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Wednesday, August 27, 2008

Clay Condrey: The Value of the Last Man on the Roster

If you look up Clay Condrey in Baseball Prospectus, you'll see that he doesn't get much respect. If you look up Condrey in the Phillies' 2008 media guide, you'll quickly infer that he's not a part of the core of the Phillies' bullpen, the guys who pitch in key situations that lead to the deployment of the closer, Brad Lidge.

Nope, Clay Condrey is a mop-up man, the long reliever, the guy with neutral stuff and a good demeanor who is put into a game when the team is five runs ahead or five runs behind. His goal -- to not make things worse and to pitch as long as possible to preserve the arms of the guys who are needed in more meaningful situations. That's his job.

It's not glamorous. In fact, it's a dirty or dangerous job, to borrow from the parlance of The Discovery Channel, because he's pitching at the margins. A few bad outings, and Condrey has a one-way bus ticket to Allentown, Pennsylvania to pitch for the Lehigh Valley Iron Pigs. Sure, it's only about 75 physical miles away from Citizens Bank Park, but it's light years away in terms of career aspirations. Just ask guys like T.J. Bohn, Mike Cervenak, J.A. Happ and Andy Tracy, each of whom has had a cup of coffee with the big club this year.

Last night Condrey was called in to bring his mop and bucket into a game that the usually reliable Jamie Moyer made a mess of (Moyer lasted all of three innings). The Phillies slated Condrey to lead off the bottom of the fifth, because they wanted him to eat innings and they didn't want to waste a pinch hitter down 7-1 at that time. (At that point, it was hard to discern what Manager Charlie Manuel was waiting for).

So, up comes Condrey, who was 0-2 going into his at-bat against Pedro Martinez. That's right, 0-2, because long relievers seldom bat, as they're usually pinch-hit for. Each and every fan would have expected Martinez, a future Hall of Famer, to toy with the journeyman, striking him out on three or four pitches. Had Condrey done that, no one would have been disappointed -- he hardly gets a chance to hit.

Clay Condrey didn't get the memo that he was supposed to mail in his at bat. He went up there like a professional, hacked, and doubled down the left field line. When I saw that, I had visions of second baseman Dave Cash in the 1975 season imploring his teammates -- members of an organization haunted by a collapse of epic proportions in 1964 and plagued by bad records -- that they could make the playoffs (which they did a year later). Yes, I thought, the Phillies can win this game.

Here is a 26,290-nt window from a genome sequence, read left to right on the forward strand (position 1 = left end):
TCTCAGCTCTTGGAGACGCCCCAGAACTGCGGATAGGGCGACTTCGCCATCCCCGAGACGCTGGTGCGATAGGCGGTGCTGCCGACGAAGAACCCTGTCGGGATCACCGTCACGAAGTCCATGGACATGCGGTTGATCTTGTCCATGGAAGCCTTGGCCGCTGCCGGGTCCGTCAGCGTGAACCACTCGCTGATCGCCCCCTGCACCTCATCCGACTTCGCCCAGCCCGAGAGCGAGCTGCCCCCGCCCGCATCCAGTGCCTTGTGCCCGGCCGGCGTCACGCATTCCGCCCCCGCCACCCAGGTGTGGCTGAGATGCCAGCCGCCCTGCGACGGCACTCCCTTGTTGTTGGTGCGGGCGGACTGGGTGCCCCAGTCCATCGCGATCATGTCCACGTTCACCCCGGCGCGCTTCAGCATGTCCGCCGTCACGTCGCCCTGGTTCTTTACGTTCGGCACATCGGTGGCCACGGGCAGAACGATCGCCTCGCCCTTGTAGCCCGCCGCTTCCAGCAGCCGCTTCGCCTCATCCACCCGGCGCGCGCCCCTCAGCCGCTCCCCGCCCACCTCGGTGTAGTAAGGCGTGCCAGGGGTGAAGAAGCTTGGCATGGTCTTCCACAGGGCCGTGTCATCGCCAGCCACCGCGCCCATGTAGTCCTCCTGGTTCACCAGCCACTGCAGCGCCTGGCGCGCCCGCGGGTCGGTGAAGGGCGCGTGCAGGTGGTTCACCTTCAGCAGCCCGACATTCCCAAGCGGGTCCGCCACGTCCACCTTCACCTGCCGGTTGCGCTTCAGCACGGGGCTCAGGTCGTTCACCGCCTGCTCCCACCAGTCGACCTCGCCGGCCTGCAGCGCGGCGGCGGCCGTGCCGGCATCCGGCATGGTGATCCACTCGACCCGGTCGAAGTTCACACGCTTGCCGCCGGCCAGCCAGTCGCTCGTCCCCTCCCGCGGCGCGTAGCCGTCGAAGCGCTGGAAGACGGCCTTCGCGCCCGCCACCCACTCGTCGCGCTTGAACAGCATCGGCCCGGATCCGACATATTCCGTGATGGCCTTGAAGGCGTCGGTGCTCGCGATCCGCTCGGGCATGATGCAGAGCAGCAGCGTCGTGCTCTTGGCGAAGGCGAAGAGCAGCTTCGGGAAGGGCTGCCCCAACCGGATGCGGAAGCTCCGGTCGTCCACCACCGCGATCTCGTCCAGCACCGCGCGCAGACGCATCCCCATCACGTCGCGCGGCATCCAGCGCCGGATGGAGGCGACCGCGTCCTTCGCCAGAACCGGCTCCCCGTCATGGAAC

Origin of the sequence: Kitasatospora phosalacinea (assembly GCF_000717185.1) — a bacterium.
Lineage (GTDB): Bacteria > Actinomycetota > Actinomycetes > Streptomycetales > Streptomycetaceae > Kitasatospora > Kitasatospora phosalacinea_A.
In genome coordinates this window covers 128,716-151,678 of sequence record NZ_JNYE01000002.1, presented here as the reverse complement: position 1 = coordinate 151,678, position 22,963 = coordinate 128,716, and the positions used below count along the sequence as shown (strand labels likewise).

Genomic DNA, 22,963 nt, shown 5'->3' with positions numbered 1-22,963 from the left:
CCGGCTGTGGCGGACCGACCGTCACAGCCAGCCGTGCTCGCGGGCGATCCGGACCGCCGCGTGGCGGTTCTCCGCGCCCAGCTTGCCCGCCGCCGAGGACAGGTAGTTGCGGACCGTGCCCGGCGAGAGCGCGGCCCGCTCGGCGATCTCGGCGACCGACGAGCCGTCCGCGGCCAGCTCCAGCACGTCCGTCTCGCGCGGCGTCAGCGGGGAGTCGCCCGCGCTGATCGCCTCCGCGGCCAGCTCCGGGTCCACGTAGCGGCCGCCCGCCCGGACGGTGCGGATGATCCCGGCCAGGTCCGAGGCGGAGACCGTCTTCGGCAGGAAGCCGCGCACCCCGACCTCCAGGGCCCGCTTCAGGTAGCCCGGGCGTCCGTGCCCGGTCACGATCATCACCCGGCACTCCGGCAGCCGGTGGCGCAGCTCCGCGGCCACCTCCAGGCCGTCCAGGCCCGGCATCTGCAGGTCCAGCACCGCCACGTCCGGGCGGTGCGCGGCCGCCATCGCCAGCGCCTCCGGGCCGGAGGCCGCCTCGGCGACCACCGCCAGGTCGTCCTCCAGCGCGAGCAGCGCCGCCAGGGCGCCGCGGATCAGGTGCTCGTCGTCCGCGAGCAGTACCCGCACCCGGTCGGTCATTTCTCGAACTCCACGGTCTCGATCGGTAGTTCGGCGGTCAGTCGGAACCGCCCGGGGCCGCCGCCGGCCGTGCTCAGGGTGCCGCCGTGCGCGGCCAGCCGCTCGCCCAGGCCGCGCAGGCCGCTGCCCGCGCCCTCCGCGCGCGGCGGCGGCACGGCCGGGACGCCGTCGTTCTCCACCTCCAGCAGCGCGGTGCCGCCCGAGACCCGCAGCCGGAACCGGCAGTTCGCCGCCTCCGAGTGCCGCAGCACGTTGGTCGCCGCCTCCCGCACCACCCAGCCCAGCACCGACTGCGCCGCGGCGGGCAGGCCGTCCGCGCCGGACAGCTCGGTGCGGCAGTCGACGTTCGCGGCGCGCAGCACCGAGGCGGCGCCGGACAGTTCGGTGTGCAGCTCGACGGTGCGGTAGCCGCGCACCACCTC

The next batter, Jimmy Rollins, homered to right.

7-3, Mets.

Chase Utley singled.

After Pat Burrell went out, Ryan Howard homered to left.

7-5, Mets.

All because a seldom-used reliever was so professional that he went up and did what he was asked to do -- have a Major League at-bat.

Yes, the Phillies went on to win, 8-7, in 13 innings, and I'd submit that Condrey's hit was a linchpin in that victory. After all, if the last man on your roster (certainly the last pitcher) gets a double in a game against your archrival, everyone else should be pumped to perform beyond expectations.

Yes, they did.

Yes, they could.

Yes, they can win the division.

And, if the Phillies do, will Mets' fans look back at the time Clay Condrey doubled as the beginning of the end of their season?


Blogger Jason said...

Just found your site today (I think via one of the SN blogs). This post makes a good point and takes the human side of baseball into account. A good story.

Of course, right now, I'm rooting against the Phils, because I'd like to see the Brewers make it back to the playoffs for the first time since my elementary school days....

5:05 PM  

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